During my first course in mediation, I was a bit surprised to find on the Recommended Reading List a book called Impro: Improvisation and the Theatre, by Keith Johnstone. The choice seemed less peculiar when I learned that one of the teachers had first studied directing and had been a university theatre department chair before career change. Curious, I read Impro and found it an outstanding guide to other types of improvisation, such as teaching and mediation.
The most valuable lesson I learned from the book, and the teacher, was the importance of power in any discussion. One improv exercise Johnstone employed was to have two people act out a conversation following a fender bender. One of the two was told they had been driving a Mercedes, the other a Ford Fiesta. After a few minutes, the actors were told to switch cars. Despite their actual status, gender, age, or other marker, the mere naming of a car and its reversal appeared to be a decisive factor in how they acted toward each other.
During a later court terms, I decided to watch for this effect in real life, with particular attention to how power parity and power imbalances affected the mediation’s outcomes One small claims arena ripe for power imbalance is that of tenant and landlord, a common situation in the urban setting. Three examples stood out for me.. (The cases come from courts in a diverse urban metropolitan area, and were only a few miles apart.)
Case One: The property owner and the tenant, who lived in the same house, were both women of color, with Caribbean backgrounds, which made me hope that there was going to be grounds for mutual understanding. But tension between the two was high from the beginning, and its roots soon became apparent. The tenant, who was behind on her rent, was a Section 8 housing voucher recipient, while the property owner was, as she made clear, a self-made immigrant. The property owner appeared to imply that their relative stature was a mark of their moral worth, and that she had little interest in compromising with someone she felt was well beneath her. As might be expected, no agreement was reached.
Case Two: Again, the tenant lived in an apartment in the property owner’s residence, and the parties were of the same ethnicity, but opposite genders. Rent was again the issue. But the parties seemed to have a great deal in common. The property owner worked as a cleaning lady for others, and the tenant was a highway toll collector. Both observed they were losing work income by being in court. The tenant then passed a check to the property owner and said “If I give this to you right now, are we clear?” The owner agreed. Both parties were so eager to leave that the mediators had a hard time persuading them to stay long enough so that the settlement could be presented to the clerk. In a sense, it seemed as if the two had formed a new alliance against the system in which they had found themselves caught, and wanted to get free as quickly as possible.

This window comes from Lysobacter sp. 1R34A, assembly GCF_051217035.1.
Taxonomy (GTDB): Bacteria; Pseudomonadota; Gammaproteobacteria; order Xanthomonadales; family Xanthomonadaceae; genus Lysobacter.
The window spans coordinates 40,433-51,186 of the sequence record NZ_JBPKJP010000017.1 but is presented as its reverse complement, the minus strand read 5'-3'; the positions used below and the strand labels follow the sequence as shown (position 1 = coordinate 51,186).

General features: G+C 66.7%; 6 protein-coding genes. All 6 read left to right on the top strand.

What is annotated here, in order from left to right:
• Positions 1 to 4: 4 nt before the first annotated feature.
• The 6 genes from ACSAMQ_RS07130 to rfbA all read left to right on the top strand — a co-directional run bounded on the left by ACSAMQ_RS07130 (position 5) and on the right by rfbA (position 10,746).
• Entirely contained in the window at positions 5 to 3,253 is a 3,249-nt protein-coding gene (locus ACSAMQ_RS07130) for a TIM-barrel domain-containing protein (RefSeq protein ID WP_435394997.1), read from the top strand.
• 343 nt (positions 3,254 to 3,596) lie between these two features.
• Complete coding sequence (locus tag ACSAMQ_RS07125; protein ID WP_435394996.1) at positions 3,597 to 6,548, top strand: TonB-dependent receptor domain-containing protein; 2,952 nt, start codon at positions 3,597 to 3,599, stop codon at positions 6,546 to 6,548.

Case Three: The parties were of the same ethnic group, again lived in the same building, and shared a common non-English language; the tenant said he required an interpreter and the case was held over for a few weeks until one could be assigned. The property owner first explained that when the tenant’s marriage had ended and he had nowhere else to live, he had allowed the tenant to stay in his house rent free for over a year. During that time, the tenant needed money, and the host had withdrawn $2,000 from the bank and loaned it to the tenant. The tenant now refused to pay him back.
The mediators then turned to the tenant and asked for his response, which was brief, as translated: “Never happen.” They tried to clarify: “He didn’t lend you money?” “No.” “You didn’t live in his house?” “No.” “Do you know him?” “No.” After conferring, the mediators saw no way forward, and said that the parties should return to court. (I hope to comment on this decision in a later piece.)
How does this story fit the power paradigm? Clearly the host was the more powerful of the two: he was a property owner, a competent English speaker (setting aside the question of whether the tenant was using the language issue as a delaying tactic), and had some, if not sufficient, evidence, as of having made a bank withdrawal. The tenant’s strategy was simple: refuse to play the game. Literature is filled with such sideways moves: Bartleby the Scrivener, who “would prefer not to” carry out any of his assigned tasks; Humpty-Dumpty, who asserts that “glory” means “there’s a nice knock-down argument” and defends his position by saying that the question is not what words mean, but “who is to be master.” In fact, the tenant’s strategy will be immediately recognizable to any parent who has heard their child adamantly refuse to admit having eaten the chocolate despite the evidence written on his or her face.
In this case, the court’s decision may well have gone against the tenant, but in non-court cases, refusal to play may indeed be a viable low-power move, producing a stalemate that amounts to a successful BATNA.
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